1 Answer | Add Yours
At some point, I think that what makes Fitzgerald such a profound writer in The Great Gatsby is that he is able to bring out the condition that helped give the 1920s such a stark definition. In doing so, none of the characters of the drama are "morally pure" and there are few who represent moral purity. On some levels, all of the characters in the narrative demonstrate a level of moral culpability for what happens and for what happens in the "Jazz Age." The lack of a moral stature, a transcendent fiber that goes beyond the contingent, dooms everyone in the novel. Fitzgerald was acutely aware that the vision of the ongoing party is one where individuals are more obsessed with their own self interest. Due to this, there is a lack of moral structure or guidance where individuals are unable to assert their own voice as to what is right or what is morally acceptable. Instead, individuals swallowed this voice and with it, absorbed much in way of personal unhappiness in order to live in accordance to a social standard that did more harm than good. The adulterous relationships, the lifestyle of debauchery, the moral and spiritual corruption infected everyone, ensuring that Fitzgerald left no one unscathed.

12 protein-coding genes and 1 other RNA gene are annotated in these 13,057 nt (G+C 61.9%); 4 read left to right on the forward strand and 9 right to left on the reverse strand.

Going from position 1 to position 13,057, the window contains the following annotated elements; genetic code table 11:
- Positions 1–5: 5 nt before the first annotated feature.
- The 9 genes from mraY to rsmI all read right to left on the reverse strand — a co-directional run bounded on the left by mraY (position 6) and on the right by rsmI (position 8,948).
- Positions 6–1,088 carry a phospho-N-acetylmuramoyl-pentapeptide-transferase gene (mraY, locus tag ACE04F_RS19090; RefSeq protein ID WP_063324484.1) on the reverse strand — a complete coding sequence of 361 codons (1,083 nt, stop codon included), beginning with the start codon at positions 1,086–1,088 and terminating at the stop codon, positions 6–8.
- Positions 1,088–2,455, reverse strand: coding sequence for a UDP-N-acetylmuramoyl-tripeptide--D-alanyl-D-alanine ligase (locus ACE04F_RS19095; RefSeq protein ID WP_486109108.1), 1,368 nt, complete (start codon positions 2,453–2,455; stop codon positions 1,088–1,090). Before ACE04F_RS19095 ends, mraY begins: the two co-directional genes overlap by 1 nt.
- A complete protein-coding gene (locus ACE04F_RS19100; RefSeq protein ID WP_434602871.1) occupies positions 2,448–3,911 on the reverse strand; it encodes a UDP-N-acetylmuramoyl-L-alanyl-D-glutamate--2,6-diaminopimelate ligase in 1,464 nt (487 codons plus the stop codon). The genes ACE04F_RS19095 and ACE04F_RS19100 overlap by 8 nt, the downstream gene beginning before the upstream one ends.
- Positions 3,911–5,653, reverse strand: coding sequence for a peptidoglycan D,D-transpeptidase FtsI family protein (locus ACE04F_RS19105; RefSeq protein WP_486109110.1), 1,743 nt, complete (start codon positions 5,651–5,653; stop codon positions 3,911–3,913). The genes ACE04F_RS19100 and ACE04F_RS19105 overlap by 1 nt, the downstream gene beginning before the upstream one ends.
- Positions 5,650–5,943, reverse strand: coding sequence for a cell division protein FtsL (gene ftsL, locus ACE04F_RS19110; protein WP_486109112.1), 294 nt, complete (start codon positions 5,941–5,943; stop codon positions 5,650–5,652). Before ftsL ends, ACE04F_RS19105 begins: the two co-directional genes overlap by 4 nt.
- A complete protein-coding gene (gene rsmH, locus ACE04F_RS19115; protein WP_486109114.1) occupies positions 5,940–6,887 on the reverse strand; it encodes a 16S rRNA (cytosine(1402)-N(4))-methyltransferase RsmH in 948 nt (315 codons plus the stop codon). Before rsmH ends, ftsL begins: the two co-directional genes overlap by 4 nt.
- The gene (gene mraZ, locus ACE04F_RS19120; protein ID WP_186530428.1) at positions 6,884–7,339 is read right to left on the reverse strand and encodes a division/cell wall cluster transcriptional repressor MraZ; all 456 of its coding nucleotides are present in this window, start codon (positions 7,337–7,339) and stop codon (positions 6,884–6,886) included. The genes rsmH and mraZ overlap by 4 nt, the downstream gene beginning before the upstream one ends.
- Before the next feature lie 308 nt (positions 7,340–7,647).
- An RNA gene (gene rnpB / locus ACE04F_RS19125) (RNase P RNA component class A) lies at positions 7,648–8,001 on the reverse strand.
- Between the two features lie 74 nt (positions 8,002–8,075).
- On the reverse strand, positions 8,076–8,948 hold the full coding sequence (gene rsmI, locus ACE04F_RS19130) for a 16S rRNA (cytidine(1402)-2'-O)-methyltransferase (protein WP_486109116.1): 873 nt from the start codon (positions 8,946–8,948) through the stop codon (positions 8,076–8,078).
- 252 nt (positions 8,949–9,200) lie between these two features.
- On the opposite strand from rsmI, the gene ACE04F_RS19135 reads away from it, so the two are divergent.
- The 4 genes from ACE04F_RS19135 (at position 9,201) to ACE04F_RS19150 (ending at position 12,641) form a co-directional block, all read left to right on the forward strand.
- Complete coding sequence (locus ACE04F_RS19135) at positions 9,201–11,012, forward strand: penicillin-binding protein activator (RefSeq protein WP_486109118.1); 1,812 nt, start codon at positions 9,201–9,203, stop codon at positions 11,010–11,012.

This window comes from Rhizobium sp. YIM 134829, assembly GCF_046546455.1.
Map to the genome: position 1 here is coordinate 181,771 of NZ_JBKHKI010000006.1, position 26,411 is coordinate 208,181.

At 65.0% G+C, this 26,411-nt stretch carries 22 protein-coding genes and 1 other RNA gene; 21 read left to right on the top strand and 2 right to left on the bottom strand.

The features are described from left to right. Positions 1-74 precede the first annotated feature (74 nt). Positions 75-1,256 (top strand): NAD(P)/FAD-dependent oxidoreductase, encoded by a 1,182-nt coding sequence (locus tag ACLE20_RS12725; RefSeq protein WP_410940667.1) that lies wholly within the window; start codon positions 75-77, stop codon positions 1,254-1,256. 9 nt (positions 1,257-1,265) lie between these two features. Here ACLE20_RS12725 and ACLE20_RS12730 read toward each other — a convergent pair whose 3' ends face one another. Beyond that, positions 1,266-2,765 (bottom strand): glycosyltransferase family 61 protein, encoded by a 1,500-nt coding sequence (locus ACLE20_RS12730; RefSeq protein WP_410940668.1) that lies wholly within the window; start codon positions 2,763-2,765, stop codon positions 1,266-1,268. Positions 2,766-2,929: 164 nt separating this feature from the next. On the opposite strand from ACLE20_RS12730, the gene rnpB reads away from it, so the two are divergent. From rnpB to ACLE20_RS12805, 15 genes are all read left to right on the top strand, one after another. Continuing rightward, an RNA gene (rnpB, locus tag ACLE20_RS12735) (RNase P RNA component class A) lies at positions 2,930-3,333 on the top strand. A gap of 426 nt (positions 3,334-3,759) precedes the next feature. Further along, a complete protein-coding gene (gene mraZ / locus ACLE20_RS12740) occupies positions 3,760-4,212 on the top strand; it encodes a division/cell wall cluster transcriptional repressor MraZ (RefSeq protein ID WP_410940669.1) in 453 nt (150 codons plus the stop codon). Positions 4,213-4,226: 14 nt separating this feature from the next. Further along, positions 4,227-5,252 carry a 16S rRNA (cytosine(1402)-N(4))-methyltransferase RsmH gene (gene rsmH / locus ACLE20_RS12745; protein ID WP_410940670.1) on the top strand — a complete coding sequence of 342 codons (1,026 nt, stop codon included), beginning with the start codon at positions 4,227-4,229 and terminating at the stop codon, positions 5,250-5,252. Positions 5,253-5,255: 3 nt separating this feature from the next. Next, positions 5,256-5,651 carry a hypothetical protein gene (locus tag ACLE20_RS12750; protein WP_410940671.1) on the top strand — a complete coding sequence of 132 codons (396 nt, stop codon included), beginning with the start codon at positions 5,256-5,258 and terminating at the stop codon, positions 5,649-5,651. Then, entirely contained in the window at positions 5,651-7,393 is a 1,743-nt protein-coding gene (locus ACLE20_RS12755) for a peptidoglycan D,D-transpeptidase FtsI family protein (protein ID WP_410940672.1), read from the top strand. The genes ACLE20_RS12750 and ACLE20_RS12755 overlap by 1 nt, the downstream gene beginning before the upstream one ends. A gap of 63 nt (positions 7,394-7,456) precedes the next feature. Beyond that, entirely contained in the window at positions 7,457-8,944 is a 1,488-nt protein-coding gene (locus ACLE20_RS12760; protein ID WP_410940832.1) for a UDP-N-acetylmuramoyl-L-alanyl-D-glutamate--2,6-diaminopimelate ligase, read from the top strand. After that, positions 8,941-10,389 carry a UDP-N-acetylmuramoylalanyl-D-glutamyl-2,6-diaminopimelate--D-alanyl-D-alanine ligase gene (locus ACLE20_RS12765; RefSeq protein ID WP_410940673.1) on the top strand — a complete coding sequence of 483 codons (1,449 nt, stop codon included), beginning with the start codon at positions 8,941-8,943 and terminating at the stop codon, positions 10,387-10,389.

We’ve answered 318,915 questions. We can answer yours, too.Ask a question